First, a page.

US Government Role in Thailand’s “Student Protests”


This article was originally published in August 2020.

The Southeast Asian Kingdom of Thailand has tilted too far toward China for Washington’s liking. 

The country – with nearly 70 million people and the second largest economy in Southeast Asia – counts China as its biggest trade partner, its largest source of foreign direct investment, the largest source of tourism with China providing more tourists per year than all Western nations combined, and a key partner in developing infrastructure including the already under-construction China-Laos-Thailand-Malaysia-Singapore high-speed rail link that will only further cement these ties.

Thailand is also replacing its aging US military hardware with Chinese alternatives including Chinese-made main battle tanks, armored personnel carriers, infantry fighting vehicles, naval vessels including the Kingdom’s first modern submarines, and jointly developed projects like the DTI-1 multiple rocket launcher system. Thailand and China have also conducted joint military exercises in recent years.

To reverse this trend – the United States is attempting to destabilize Thailand politically and economically – topple the current government and place into power a political opposition led by abusive billionaires who have specifically vowed to roll back Thai-Chinese relations.

This has manifested in protests the Western corporate media has claimed are “student-led” and “organic” despite what are clearly centrally led protests with easily identifiable leaders tied directly to US government funding.

The protests are leveraging a nation-wide network created by US government organizations like the National Endowment for Democracy (NED), USAID, and other funding mechanisms to overwrite Thailand’s indigenous institutions with Western-style alternatives across Thailand educational, labor, media, and political spaces.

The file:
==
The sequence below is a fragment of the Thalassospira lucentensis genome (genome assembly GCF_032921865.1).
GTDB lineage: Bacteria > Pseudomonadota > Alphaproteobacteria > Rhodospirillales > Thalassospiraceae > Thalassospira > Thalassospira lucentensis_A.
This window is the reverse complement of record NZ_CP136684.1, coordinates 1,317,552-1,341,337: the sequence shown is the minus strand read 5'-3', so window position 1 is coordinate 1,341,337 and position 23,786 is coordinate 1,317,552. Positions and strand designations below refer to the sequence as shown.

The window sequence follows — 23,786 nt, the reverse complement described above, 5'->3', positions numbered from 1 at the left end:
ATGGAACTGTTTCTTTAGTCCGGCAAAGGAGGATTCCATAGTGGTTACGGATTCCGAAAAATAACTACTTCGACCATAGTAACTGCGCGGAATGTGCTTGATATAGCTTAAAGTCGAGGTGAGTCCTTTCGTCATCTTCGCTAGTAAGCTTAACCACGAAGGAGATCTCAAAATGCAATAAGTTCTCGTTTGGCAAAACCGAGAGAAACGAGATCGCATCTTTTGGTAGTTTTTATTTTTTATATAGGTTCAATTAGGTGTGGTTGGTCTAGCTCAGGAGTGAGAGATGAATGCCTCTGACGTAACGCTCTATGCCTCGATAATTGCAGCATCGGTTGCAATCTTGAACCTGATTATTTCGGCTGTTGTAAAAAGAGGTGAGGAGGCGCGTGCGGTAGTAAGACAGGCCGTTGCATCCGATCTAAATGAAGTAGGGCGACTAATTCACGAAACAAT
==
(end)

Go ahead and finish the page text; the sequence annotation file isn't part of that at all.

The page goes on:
The protests also have direct ties to US-backed opposition parties including those of fugitive billionaire Thaksin Shinawatra’s Pheu Thai Party and corrupt billionaire Thanathorn Juangroongruangkit of Future Forward/Move Forward Party and even foreign opposition movements the US is funding in China’s territories of Taiwan and Hong Kong.

Thailand’s US-backed Billionaire-led Opposition

Thailand’s political opposition – while portrayed by the Western media as “progressive liberals,” is in fact run by two corrupt billionaires.

One – Thaksin Shinawatra – is a convicted criminal who currently hides abroad as a fugitive. Despite this – he still openly runs his political party Pheu Thai – as New York Times would note in their 2013 article, “Thaksin Shinawatra of Thailand Wields Influence from Afar.”

Thaksin also runs a number of nominee parties operating in lockstep with Pheu Thai – including Future Forward/Move Forward Party headed by fellow billionaire Thanathorn Juangroongruangkit.

Thaksin had served as Thai prime minister from 2001-2006 and openly and repeatedly served US interests at the expense of Thailand’s own best interests.

These ties and interests included:

  • In the late 1990’s, Thaksin was an adviser to notorious private equity firm, the Carlyle Group. He pledged to his foreign contacts that upon taking office, he would still serve as a “matchmaker” between the US equity fund and Thai businesses. It would represent the first of many compromising conflicts of interest that would undermine Thailand’s sovereign under his rule.
  • Thaksin was Thailand’s prime minister from 2001-2006. Has since dominated the various reincarnations of his political party – and still to this day runs the country by proxy, via his nepotist appointed sister, Yingluck Shinawatra.
Since being ousted from power in a 2006 military coup, Thaksin Shinawatra has been represented by US corporate-financier interests via lobbying firms including, Kenneth Adelman of the Edelman PR firm (Freedom HouseInternational Crisis Group,PNAC), James Baker of Baker BottsRobert Blackwill of Barbour Griffith & Rogers (BGR)Kobre & KimBell Pottinger (and here) and most recently by Robert Amsterdam of Amsterdam & Partners.

Ahead of Thailand’s 2019 elections Thaksin Shinawatra would create a myriad of nominee political parties in the event one or more of his core parties were disbanded by courts for the obvious fact he is a fugitive and those acting on his behalf are aiding and abetting a criminal.


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